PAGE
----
Friday, June 5, 2015

PBS's stealth cheerleading for the powers-that-be on the Syrian situation

I don't see even the tiniest of hope that the USA will break its headlong fall into the abyss of no return. 
The world is seeing that the Empire is naked and its nakedness is very, very ugly ... but the Empire either does not have a mirror in its castle or refuses to believe what it sees in it.  

As you can surmise from the article below, even those very few from the USA's MSM, once thought to be fair and just,  are NOT.

From ConsortiumNews
PBS Gets in Line on Syrian War   

PBS’s “Frontline” has long sought to position itself within the elite conventional wisdom – following the lead of liberal interventionists at the New Yorker and the New York Times – while also careful not to provoke the wrath of powerful politicians. So it marched in lockstep on Syria, as Rick Sterling explains.

By Rick Sterling
Frontline is an influential television program which examines important foreign and domestic issues. The shows tend to be technically well done – combining concise writing with compelling video. Many North Americans watch and have their beliefs shaped by Frontline documentaries.

Last week Public Broadcasting System channels across North America broadcast the Frontline special titled “Obama at War.” The 52-minute video portrays the following:

Origins of the Syrian conflict; Response of the Obama administration; Evolution of the conflict; The run-up and response to alleged chemical attacks in 2013; Emergence of ISIS, Nusra and other extremist groups; Where is the conflict headed?  Where is U.S. policy headed? [The video is online here. The approximate time stamp of some key moments in the video are noted in text below.]

On the positive side, the documentary acknowledges that: It is a violation of international law to provide weapons to a non-state actor trying to overthrow a sovereign state; the overthrow of the Libyan government led to chaos and increased sectarianism and violence; there might not be any easy solutions; escalating U.S. involvement as demanded by the “Syrian opposition” and interventionists might actually make things worse.

In addition, the program shows the inner workings and debate process in the Obama administration. That said, following are some key problems with the documentary.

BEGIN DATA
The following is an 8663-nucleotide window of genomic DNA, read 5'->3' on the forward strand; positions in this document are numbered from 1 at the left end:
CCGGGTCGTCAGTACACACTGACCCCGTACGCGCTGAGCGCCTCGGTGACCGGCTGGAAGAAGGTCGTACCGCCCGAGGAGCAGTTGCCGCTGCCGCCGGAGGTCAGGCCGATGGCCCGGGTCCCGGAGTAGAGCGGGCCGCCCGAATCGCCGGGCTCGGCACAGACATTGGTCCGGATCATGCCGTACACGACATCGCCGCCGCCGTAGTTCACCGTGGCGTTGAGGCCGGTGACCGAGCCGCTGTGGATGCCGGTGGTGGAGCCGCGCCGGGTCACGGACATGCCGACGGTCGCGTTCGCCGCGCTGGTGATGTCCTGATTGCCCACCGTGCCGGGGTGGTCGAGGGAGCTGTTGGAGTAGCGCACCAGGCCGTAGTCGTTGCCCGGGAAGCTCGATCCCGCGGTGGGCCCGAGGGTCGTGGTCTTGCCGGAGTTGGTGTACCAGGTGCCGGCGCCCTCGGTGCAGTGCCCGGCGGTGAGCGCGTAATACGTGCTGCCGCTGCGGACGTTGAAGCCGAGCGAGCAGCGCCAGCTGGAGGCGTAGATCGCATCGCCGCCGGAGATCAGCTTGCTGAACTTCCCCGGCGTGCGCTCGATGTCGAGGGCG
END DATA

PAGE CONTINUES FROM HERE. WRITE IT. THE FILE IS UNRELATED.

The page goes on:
Key Failings:

(1) Promotes “Syrian Opposition” that is more American than Syrian

Three “Syrian Opposition” members (Ouabi Shahbandar, Murhaf Jouejati, and Amr al Azm) appear 12 times through the documentary, using about 7% of the total time.  In reality all of the three are U.S. Citizens; none of them has lived in Syria for many years or decades.

Ouabi Shahbandar is the “Syrian Opposition” member given prominent attention in the video. He came to the US at age 8.  At Arizona State University in 2003 he was a young Republican neoconservative on the rampage, strongly supporting GW Bush and the invasion of Iraq, denouncing war protesters as “terrorists” and allying with far right figures such as David Horowitz. In the past decade he has worked for the US Dept of Defense.

Murhaf Jouejati teaches at the National Defense University (US Dept of Defense). A third voice is from Amr Al Azm who is leader of the US funded “Day After Project” intended to plan for development after regime change in Damascus. In short, all three “Syrian Opposition” voices are aligned and committed to US not Syrian national interests.

(2) Excludes authentic Syrian voices

Most viewers will be completely unaware that polls have consistently shown the majority of Syrians  supporting their government and opposing armed opposition attacks.  As the widely respected British journalist Jonathan Steele wrote in 2012, “Most Syrians back President Assad but you’d never know from Western media.”  In 2013, a NATO study concluded that Assad was winning the battle for Syrian hearts and minds and “After two years of civil war, support for the regime of Syrian President Bashar Assad was said to have sharply increased.”

In light of this it seems fair to ask: Why are none of these voices included in a documentary about Syria? Why were there no voices from members of theSyrian American Forum or Arab Americans for Syria or from Syrians who actually live in Syria and experience the conflict first hand?

(3) Gives biased and contradictory characterization of the conflict

At (2:30) “Syrian opposition” member Murhaf Jouejati claims the Syrian opposition has universal goals and is not

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